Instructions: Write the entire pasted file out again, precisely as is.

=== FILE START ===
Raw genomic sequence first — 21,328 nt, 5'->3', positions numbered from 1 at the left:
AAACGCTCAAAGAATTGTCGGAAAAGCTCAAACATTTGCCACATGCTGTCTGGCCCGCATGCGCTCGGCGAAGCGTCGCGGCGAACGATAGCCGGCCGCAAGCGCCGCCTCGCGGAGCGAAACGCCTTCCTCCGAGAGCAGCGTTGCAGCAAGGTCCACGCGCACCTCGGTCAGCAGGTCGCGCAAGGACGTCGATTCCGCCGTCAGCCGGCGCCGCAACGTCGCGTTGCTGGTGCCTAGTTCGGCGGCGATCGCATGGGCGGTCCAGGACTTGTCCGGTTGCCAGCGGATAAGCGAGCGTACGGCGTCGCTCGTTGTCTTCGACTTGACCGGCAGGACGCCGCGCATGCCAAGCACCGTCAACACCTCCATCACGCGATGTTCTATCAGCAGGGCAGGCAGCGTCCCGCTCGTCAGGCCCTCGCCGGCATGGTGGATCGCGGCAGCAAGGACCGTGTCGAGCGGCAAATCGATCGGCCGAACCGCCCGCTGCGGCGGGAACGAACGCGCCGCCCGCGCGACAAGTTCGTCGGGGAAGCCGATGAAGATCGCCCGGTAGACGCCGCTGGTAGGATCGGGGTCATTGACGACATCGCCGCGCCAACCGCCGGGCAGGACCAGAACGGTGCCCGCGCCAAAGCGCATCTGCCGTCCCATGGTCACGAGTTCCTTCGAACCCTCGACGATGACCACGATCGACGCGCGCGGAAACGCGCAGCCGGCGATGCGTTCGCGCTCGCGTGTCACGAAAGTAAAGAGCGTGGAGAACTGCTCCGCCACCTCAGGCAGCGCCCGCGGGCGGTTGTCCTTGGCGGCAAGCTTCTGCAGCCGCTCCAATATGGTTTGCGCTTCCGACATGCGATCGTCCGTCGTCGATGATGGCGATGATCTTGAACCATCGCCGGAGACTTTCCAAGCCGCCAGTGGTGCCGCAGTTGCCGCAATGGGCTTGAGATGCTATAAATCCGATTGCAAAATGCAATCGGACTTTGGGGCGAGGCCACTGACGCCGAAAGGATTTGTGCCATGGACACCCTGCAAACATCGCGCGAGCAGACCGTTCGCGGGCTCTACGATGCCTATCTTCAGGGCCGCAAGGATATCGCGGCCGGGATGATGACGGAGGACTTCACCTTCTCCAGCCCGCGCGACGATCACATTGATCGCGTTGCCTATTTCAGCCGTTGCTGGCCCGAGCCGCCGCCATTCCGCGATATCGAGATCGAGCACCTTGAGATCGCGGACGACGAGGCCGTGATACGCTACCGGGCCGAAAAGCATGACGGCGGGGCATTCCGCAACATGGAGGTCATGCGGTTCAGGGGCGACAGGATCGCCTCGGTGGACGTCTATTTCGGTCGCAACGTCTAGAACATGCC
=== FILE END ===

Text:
Raw genomic sequence first — 21,328 nt, 5'->3', positions numbered from 1 at the left:
AAACGCTCAAAGAATTGTCGGAAAAGCTCAAACATTTGCCACATGCTGTCTGGCCCGCATGCGCTCGGCGAAGCGTCGCGGCGAACGATAGCCGGCCGCAAGCGCCGCCTCGCGGAGCGAAACGCCTTCCTCCGAGAGCAGCGTTGCAGCAAGGTCCACGCGCACCTCGGTCAGCAGGTCGCGCAAGGACGTCGATTCCGCCGTCAGCCGGCGCCGCAACGTCGCGTTGCTGGTGCCTAGTTCGGCGGCGATCGCATGGGCGGTCCAGGACTTGTCCGGTTGCCAGCGGATAAGCGAGCGTACGGCGTCGCTCGTTGTCTTCGACTTGACCGGCAGGACGCCGCGCATGCCAAGCACCGTCAACACCTCCATCACGCGATGTTCTATCAGCAGGGCAGGCAGCGTCCCGCTCGTCAGGCCCTCGCCGGCATGGTGGATCGCGGCAGCAAGGACCGTGTCGAGCGGCAAATCGATCGGCCGAACCGCCCGCTGCGGCGGGAACGAACGCGCCGCCCGCGCGACAAGTTCGTCGGGGAAGCCGATGAAGATCGCCCGGTAGACGCCGCTGGTAGGATCGGGGTCATTGACGACATCGCCGCGCCAACCGCCGGGCAGGACCAGAACGGTGCCCGCGCCAAAGCGCATCTGCCGTCCCATGGTCACGAGTTCCTTCGAACCCTCGACGATGACCACGATCGACGCGCGCGGAAACGCGCAGCCGGCGATGCGTTCGCGCTCGCGTGTCACGAAAGTAAAGAGCGTGGAGAACTGCTCCGCCACCTCAGGCAGCGCCCGCGGGCGGTTGTCCTTGGCGGCAAGCTTCTGCAGCCGCTCCAATATGGTTTGCGCTTCCGACATGCGATCGTCCGTCGTCGATGATGGCGATGATCTTGAACCATCGCCGGAGACTTTCCAAGCCGCCAGTGGTGCCGCAGTTGCCGCAATGGGCTTGAGATGCTATAAATCCGATTGCAAAATGCAATCGGACTTTGGGGCGAGGCCACTGACGCCGAAAGGATTTGTGCCATGGACACCCTGCAAACATCGCGCGAGCAGACCGTTCGCGGGCTCTACGATGCCTATCTTCAGGGCCGCAAGGATATCGCGGCCGGGATGATGACGGAGGACTTCACCTTCTCCAGCCCGCGCGACGATCACATTGATCGCGTTGCCTATTTCAGCCGTTGCTGGCCCGAGCCGCCGCCATTCCGCGATATCGAGATCGAGCACCTTGAGATCGCGGACGACGAGGCCGTGATACGCTACCGGGCCGAAAAGCATGACGGCGGGGCATTCCGCAACATGGAGGTCATGCGGTTCAGGGGCGACAGGATCGCCTCGGTGGACGTCTATTTCGGTCGCAACGTCTAGAACATGCC